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Lithuania and the Three Seas Initiative in the context of the upcoming 3SI summit in Vilnius

Przemysław Żurawski vel Grajewski

Lithuania’s success in running the XXXVI NATO summit in Vilnius on 11-12 July 2023[i] has rekindled hopes among the Lithuanian political elite for a similar outcome from the planned IX Three Seas Initiative (3SI) summit on 11 April 2024, also to be held in the old capital city of Gediminas. To host two important political gatherings of leaders from dozens of countries and institutions of the Western world (NATO and the European Union) in less than one year time is something truly exceptional, and the organisational efficiency shown by the Lithuanian state during the NATO summit gives grounds for optimism regarding the event coming up in April. In the period leading up to the 3SI summit, a survey conducted of the degree to which Lithuanian political and opinion-forming elites, including academics, are aware of the Three Seas Initiative showed that the scale of interest in this formula of regional cooperation has gone up considerably. Moreover, there will be a presidential election in Lithuania on 12 May 2024, and it is the incumbent President, Gitanas Nausėda, who has been the leading promoter of the country’s involvement in the Three Seas Initiative; in fact, promoting the 3SI has become an element of his election campaign[ii]. The buzz around the election has further heightened the importance of the Three Seas concept in the eyes of Lithuanian politicians.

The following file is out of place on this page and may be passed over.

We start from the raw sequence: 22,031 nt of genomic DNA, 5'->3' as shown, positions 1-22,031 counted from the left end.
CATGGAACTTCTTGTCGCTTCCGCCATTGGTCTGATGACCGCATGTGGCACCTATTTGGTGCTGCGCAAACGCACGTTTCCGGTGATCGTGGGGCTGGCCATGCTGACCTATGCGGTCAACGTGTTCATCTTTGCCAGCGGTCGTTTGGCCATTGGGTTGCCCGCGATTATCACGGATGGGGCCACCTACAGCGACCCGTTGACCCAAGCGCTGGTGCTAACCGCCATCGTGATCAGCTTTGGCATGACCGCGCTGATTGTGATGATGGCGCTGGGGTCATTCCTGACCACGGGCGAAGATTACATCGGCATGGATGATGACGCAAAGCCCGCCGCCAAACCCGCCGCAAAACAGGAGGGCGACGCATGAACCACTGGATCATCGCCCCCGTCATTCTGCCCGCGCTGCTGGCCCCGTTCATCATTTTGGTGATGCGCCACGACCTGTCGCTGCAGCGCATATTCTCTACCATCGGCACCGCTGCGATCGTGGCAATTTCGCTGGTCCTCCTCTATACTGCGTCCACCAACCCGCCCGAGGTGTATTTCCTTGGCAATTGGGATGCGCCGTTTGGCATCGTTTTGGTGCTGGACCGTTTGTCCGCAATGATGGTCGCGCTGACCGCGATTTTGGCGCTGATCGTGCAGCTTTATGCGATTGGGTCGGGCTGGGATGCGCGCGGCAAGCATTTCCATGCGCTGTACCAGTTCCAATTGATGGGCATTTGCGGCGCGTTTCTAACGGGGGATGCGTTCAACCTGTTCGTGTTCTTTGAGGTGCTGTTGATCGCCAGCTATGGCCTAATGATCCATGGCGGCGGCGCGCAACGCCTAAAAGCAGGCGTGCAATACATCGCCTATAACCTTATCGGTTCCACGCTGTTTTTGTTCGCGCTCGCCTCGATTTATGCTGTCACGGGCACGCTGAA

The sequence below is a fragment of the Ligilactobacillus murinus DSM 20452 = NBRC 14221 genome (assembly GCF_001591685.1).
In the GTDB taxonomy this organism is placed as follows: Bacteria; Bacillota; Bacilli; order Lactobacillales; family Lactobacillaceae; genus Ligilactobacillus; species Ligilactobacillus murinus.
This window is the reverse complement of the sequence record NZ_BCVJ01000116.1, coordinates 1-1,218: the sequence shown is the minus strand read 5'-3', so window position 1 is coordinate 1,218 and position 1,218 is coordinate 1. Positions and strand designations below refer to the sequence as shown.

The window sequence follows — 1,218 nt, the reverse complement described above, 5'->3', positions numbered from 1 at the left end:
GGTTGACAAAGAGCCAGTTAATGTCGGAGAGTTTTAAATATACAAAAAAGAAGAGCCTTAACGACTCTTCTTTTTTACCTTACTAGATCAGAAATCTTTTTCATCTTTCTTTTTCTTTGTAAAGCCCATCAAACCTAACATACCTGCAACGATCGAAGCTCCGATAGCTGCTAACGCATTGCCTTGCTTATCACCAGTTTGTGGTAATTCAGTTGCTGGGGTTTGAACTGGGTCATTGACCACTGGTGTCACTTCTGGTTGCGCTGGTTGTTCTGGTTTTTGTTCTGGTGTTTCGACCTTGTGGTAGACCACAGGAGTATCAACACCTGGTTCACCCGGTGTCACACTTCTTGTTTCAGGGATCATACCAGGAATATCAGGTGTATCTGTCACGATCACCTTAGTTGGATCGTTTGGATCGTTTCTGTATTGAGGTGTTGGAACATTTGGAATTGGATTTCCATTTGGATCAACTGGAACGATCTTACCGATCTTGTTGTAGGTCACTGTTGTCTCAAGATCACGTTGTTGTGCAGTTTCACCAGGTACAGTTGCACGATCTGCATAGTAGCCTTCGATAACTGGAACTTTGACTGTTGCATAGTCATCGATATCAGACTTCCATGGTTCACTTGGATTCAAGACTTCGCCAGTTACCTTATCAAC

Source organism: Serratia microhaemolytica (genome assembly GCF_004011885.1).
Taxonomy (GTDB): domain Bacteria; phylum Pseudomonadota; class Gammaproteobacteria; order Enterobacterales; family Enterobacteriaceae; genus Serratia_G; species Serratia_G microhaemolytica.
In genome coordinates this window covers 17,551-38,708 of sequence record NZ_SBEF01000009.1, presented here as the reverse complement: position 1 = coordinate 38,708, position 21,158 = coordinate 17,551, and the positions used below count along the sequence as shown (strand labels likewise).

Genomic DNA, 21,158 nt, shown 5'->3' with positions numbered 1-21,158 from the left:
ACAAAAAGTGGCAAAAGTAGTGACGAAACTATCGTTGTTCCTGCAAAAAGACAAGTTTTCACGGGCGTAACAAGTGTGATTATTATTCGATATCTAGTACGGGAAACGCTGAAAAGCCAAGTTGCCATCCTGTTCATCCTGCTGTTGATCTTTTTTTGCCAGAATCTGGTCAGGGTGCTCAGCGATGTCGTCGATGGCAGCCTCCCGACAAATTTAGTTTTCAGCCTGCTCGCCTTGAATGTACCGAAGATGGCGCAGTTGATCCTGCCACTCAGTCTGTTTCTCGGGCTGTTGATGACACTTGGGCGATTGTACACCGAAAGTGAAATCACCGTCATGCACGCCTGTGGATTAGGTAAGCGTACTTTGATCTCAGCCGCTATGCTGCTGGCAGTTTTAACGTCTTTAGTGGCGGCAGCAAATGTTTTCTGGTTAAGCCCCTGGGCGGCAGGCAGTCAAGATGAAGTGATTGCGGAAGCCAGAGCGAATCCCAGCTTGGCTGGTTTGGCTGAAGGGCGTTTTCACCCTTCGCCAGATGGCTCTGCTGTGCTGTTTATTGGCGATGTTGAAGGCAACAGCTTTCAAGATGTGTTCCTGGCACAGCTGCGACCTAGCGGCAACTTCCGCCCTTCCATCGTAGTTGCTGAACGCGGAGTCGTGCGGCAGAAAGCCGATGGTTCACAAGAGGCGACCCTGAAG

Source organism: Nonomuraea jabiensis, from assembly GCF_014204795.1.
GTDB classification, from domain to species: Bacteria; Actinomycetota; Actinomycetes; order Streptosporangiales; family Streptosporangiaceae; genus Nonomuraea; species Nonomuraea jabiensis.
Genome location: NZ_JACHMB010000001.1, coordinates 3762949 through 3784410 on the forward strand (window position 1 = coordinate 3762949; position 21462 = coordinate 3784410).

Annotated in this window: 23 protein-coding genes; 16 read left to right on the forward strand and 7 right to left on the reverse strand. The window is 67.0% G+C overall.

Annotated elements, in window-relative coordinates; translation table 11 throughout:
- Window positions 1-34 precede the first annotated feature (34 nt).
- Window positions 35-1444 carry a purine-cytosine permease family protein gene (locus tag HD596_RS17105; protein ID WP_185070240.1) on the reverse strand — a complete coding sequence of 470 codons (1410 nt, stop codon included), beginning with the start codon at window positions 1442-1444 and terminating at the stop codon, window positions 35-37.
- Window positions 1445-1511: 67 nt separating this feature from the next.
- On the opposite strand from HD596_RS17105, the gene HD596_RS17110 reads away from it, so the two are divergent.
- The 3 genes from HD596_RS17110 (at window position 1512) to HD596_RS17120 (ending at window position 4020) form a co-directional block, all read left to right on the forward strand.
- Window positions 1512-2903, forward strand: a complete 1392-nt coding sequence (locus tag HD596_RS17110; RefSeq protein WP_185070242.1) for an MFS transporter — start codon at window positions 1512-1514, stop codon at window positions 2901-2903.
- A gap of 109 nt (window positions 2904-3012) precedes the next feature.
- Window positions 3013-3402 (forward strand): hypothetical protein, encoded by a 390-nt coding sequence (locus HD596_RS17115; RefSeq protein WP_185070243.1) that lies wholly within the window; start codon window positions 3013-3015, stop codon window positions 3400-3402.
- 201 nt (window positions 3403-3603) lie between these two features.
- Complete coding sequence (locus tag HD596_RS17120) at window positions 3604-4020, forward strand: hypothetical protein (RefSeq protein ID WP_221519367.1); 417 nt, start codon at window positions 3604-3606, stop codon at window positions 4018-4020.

Lithuania is one of the founding countries of the Three Seas Initiative, and has participated regularly at 3SI summits since 2015, always at the highest – presidential – level. Yet Lithuania’s intensive involvement in the 3SI began only in 2017, after the Warsaw 3SI summit, where then-US President Donald Trump[iii] expressed strong support for the idea. Washington’s favor offset Berlin’s reluctance towards the idea; up to that point the 3SI had been portrayed in political circles on the Spree and in the German press as ‘anti-European’[iv] and resulting from Trump’s ‘played-out Polish megalomania’[v] (opinions echoed by pro-German Polish politicians and Polish opposition media, even after 2017). Against this backdrop, the position taken by the US emboldened those countries in the region which, being aware of the potential threat posed by Russia, sought to protect themselves by establishing close relations with Washington and counting heavily on its opinion. Lithuania undoubtedly belongs to this group, so it is not surprising that 2017 marked a turning point in its relationship with the 3SI. Vilnius involved itself in numerous Three Seas projects in all three dimensions of the initiative – energy, transport and communications, and digitalization.